5 October 2022
People working at pubs, cafés, hotels, and fast-food chains, including technical experts, senior managers, and leaders of staff development, are being urged to grasp an exciting opportunity to transform future skills training for the better.
In celebration of Hospitality Week and as part of its commitment to improving the country’s skills system, the Institute for Apprenticeships and Technical Education (IfATE) is embarking on a major review of the catering and hospitality skills being taught today and in the future. We want employers from right across these vital sectors to guide our decision making and need many more to come forward and provide us with vital first-hand knowledge and insights.
This is a unique opportunity for employers to join the influential employer-led Trailblazing Group that will lead the review process with support from IfATE. We developed a pastry chef apprenticeship with experts from Harrods, De Vere, and other organisations, for example, when employers said they needed one, and it will launch early next year.
Jennifer Coupland, chief executive of IfATE, said: “It is vital we hear from employers so we can act fast and make the apprenticeships in catering and hospitality fit for purpose to support growth in the sector. We know that the pandemic, Brexit and the cost of living crisis has affected the industry significantly. We want to ensure we have the right apprenticeships available to tackle labour shortages and offer routes into the sector for school leavers and career changers.”
There are currently 10 apprenticeships in the catering and hospitality sector, with another two in development. They span back of house and front of house roles at levels 2, 3 (which is equivalent to GCSE and A Level) and 4. Some were approved for delivery as far back as 2016, so the time is now right to review what training is available and find out from the people who know best – the employers – what new and improved provision is needed.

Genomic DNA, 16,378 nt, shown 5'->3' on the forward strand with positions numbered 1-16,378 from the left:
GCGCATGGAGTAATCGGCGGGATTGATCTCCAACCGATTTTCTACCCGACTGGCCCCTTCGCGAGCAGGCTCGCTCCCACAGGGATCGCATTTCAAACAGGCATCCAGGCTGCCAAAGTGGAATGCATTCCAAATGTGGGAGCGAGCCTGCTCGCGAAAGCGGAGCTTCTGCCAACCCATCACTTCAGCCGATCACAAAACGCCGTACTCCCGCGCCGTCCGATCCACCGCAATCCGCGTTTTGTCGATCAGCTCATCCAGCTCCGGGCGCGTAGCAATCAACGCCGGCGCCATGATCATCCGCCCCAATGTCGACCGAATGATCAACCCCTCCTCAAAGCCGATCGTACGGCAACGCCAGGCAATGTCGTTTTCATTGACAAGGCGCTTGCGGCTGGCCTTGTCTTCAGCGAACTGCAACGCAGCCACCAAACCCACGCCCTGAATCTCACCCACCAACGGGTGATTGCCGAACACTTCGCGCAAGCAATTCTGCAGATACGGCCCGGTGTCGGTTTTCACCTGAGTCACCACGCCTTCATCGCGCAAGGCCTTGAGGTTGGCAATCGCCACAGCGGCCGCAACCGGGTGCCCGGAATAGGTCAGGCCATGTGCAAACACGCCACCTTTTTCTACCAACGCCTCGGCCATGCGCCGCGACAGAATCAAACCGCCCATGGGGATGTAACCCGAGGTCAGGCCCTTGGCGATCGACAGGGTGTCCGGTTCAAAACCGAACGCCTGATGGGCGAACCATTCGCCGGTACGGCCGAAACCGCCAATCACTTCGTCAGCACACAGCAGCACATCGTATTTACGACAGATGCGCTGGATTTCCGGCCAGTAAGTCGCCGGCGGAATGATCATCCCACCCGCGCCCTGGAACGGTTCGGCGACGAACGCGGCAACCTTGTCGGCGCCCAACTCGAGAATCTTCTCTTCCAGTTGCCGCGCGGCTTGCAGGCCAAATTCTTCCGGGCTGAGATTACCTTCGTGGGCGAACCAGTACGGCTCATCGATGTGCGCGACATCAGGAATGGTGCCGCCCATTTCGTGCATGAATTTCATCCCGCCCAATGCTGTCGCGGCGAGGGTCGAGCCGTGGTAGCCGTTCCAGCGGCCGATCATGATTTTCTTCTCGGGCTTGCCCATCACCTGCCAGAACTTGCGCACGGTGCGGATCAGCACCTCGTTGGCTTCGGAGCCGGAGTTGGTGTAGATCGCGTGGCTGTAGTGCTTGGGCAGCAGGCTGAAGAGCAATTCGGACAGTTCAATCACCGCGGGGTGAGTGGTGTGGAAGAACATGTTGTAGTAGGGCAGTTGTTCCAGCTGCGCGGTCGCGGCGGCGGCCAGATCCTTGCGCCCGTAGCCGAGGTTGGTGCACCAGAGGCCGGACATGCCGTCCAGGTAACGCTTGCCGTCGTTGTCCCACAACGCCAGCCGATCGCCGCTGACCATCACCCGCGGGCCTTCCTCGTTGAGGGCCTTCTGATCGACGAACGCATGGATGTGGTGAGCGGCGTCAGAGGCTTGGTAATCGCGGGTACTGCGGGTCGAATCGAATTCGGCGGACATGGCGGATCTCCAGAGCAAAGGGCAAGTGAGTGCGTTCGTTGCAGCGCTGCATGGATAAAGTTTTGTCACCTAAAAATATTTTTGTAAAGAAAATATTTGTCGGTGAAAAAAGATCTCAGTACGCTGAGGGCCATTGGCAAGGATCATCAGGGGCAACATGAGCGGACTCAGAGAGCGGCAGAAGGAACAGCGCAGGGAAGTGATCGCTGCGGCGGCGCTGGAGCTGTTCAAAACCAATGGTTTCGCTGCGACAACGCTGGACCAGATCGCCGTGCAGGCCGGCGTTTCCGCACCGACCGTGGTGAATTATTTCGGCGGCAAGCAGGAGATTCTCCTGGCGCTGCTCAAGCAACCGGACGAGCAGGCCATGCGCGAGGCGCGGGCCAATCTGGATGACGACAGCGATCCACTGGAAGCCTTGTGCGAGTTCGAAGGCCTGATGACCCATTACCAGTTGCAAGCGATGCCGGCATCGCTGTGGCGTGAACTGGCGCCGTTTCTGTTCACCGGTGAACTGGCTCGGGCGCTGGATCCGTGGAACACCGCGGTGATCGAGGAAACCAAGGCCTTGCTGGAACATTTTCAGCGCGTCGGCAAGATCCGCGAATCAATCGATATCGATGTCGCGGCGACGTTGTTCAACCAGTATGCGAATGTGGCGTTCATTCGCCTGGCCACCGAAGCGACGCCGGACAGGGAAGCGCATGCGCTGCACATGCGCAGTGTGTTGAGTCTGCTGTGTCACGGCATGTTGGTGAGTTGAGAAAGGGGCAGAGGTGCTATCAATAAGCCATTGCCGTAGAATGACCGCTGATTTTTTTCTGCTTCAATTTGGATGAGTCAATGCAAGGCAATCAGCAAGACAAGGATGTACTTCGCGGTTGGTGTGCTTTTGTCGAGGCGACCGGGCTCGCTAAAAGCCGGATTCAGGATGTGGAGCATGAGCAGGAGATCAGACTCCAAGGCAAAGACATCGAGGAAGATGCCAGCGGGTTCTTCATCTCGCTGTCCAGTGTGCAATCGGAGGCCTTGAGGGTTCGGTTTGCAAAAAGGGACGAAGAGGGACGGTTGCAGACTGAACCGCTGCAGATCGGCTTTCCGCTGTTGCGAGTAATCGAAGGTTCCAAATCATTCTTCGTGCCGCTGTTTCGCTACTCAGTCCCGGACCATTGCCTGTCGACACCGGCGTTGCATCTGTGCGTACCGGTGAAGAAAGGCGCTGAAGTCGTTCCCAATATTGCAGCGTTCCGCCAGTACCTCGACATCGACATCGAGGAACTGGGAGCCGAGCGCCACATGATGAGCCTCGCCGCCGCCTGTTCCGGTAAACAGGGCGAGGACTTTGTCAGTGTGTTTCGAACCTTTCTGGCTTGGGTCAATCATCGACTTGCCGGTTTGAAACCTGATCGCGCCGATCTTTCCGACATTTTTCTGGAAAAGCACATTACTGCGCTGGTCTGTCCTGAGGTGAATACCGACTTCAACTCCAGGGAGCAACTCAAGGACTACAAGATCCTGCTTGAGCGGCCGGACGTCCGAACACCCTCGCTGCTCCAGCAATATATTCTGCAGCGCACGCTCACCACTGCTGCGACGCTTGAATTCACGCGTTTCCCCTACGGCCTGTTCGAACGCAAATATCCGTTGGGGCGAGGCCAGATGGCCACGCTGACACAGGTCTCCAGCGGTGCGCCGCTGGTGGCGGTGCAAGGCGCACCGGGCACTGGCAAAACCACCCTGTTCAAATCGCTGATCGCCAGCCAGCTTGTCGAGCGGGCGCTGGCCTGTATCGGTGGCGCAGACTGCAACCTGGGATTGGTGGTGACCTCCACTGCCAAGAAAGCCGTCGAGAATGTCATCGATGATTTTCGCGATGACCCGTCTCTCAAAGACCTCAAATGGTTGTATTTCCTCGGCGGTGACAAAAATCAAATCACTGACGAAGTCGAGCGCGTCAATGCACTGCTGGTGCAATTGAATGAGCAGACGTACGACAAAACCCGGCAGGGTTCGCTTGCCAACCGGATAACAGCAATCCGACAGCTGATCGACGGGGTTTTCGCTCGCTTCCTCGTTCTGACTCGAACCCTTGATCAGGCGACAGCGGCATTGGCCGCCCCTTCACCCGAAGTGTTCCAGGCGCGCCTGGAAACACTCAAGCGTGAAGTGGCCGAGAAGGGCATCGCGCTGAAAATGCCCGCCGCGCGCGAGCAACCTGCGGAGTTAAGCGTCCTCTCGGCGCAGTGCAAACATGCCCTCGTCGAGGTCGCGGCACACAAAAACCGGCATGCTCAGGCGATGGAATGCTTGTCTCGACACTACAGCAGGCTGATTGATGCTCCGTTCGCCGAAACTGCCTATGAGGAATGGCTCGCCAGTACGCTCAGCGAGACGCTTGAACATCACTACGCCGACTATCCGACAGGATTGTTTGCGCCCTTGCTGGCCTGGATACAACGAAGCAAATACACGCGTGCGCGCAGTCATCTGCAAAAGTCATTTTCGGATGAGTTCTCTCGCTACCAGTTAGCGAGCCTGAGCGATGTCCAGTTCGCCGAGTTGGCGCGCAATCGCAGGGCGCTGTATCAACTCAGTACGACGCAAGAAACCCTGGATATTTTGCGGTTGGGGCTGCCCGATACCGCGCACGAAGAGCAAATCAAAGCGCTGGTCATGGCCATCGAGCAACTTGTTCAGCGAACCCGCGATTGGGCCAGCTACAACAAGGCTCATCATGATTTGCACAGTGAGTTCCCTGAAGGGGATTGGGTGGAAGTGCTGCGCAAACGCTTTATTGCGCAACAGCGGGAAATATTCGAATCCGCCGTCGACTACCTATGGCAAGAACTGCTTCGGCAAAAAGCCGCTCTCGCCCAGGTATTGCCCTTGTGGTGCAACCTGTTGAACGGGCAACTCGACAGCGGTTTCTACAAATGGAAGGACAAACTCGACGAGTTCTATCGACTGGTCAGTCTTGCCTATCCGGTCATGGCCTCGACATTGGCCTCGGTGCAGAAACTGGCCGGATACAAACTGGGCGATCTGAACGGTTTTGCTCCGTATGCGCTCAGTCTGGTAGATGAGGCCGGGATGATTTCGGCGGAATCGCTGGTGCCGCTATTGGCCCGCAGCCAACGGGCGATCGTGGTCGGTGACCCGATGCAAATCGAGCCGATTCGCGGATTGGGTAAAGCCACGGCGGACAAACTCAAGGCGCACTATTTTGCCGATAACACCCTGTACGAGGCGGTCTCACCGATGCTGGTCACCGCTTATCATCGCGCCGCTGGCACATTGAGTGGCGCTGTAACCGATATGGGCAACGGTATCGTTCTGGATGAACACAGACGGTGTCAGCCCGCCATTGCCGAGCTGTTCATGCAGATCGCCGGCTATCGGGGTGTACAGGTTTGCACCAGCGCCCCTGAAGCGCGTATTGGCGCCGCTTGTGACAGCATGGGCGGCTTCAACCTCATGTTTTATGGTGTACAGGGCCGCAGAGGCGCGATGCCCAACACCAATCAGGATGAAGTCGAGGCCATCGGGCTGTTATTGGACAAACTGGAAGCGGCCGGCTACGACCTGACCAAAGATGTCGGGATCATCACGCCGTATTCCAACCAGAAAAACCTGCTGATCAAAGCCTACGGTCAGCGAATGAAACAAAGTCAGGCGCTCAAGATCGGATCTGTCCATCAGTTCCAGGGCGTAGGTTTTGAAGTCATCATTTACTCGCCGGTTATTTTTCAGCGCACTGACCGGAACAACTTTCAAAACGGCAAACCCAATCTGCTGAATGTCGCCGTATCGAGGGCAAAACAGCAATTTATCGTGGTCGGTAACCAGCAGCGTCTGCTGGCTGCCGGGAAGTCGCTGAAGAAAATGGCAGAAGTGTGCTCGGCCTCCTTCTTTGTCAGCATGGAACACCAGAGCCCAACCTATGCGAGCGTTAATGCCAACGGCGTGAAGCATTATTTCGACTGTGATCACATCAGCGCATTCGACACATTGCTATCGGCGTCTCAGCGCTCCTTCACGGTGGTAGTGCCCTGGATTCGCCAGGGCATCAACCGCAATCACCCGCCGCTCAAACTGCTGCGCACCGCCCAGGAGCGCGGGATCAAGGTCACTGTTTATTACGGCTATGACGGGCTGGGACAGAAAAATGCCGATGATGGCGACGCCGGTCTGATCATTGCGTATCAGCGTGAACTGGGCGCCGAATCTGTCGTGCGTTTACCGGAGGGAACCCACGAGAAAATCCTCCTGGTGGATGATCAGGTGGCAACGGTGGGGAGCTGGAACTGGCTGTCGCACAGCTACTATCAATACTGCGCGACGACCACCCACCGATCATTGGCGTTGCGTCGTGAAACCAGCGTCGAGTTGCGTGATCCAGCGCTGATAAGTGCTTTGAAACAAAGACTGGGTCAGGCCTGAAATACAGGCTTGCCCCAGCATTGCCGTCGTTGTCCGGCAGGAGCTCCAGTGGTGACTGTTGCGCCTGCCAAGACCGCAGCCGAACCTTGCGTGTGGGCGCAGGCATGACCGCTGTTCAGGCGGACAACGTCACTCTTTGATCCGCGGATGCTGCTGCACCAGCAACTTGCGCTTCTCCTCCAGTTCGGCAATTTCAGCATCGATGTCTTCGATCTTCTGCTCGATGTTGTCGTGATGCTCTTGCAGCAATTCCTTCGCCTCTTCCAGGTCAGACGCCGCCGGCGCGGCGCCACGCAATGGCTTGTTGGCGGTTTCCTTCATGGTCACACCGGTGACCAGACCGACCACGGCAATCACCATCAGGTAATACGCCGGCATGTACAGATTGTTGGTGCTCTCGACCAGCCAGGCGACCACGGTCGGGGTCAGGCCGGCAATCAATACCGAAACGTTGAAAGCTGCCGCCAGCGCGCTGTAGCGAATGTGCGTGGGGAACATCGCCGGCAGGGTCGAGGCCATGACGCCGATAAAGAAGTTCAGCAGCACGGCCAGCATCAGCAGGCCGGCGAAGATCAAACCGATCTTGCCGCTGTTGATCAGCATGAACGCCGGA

All apprenticeships, T Levels, and Higher Technical Qualifications (HTQs) are designed by employers, with support from IfATE, as they understand what training is needed to fill their skills gaps and give the trainees cutting-edge skills to support them into successful careers. IfATE is currently in the process of rolling out the employer-led approach pioneered in apprenticeships into all other classroom based technical qualifications, so guidance from increasing numbers of businesses is more important than ever.
Lee Woolley, director of learning and organisation development at the Stonegate Group, which is the largest pub group in the UK, said: “Developing personalised qualifications at all levels is a sure-fire way of engaging and retaining great people. At Stonegate Group we have hundreds of learners engaged with apprenticeships across dozens of titles, metrics prove that it more than halves staff turnover rates. I would like to take this opportunity to urge businesses right across our sector to support IfATE with updating and improving the training available - so it meets our skills needs now and in future.”
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